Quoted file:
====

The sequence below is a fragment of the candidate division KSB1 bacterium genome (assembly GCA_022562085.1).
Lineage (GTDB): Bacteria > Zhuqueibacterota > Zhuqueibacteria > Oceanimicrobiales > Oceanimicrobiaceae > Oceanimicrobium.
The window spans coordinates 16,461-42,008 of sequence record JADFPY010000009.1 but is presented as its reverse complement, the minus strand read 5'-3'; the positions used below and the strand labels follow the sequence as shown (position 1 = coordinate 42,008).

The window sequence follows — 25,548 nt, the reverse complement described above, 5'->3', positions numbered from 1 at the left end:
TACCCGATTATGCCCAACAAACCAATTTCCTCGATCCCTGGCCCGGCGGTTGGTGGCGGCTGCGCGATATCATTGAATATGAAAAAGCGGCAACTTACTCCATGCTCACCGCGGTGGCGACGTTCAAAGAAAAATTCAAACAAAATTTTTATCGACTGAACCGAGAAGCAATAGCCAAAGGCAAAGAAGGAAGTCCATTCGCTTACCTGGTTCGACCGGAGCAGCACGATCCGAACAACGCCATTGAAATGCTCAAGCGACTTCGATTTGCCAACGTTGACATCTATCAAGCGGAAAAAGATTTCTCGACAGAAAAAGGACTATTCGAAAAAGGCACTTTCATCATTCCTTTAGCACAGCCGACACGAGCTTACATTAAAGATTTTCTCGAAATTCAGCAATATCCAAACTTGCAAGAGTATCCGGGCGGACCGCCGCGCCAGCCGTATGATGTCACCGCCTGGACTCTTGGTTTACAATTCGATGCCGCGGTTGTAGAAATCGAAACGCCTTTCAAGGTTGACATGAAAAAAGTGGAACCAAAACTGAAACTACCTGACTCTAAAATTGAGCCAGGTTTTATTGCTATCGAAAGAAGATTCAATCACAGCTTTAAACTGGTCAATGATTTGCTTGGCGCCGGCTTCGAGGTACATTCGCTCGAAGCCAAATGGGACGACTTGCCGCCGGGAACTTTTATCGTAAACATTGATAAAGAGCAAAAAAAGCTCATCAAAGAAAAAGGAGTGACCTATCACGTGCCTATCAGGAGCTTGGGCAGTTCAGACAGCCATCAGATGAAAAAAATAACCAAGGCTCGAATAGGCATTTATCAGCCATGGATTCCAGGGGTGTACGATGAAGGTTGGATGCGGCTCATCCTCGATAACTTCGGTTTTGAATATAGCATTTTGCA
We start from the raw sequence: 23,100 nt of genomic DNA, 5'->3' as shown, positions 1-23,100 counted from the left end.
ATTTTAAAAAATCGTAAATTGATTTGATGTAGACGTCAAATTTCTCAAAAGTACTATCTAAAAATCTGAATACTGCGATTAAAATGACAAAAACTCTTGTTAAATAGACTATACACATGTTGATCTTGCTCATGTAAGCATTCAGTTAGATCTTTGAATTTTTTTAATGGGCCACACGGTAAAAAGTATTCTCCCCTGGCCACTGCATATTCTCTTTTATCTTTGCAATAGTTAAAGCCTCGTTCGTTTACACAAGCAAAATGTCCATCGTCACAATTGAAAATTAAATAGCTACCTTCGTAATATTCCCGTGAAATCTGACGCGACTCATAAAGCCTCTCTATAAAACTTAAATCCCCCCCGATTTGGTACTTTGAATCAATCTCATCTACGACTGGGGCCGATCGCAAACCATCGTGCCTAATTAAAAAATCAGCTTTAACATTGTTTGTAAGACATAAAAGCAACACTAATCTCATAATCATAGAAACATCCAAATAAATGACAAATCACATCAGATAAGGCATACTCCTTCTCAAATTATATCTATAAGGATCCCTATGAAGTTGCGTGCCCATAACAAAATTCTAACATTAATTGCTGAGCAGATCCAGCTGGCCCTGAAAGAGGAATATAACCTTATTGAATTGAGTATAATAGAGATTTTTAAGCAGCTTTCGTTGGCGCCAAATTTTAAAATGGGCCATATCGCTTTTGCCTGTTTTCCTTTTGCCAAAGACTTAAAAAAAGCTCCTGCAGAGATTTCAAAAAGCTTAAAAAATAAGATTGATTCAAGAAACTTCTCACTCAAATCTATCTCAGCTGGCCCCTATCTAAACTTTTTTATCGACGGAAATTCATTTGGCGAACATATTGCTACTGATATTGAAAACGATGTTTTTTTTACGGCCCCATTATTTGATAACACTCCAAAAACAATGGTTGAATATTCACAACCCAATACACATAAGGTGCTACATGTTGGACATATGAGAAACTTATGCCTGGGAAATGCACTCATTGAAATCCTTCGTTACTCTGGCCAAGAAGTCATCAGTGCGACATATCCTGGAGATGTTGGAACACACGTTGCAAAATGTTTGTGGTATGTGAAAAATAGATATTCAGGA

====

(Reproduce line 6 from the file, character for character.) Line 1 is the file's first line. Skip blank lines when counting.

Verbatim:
We start from the raw sequence: 23,100 nt of genomic DNA, 5'->3' as shown, positions 1-23,100 counted from the left end.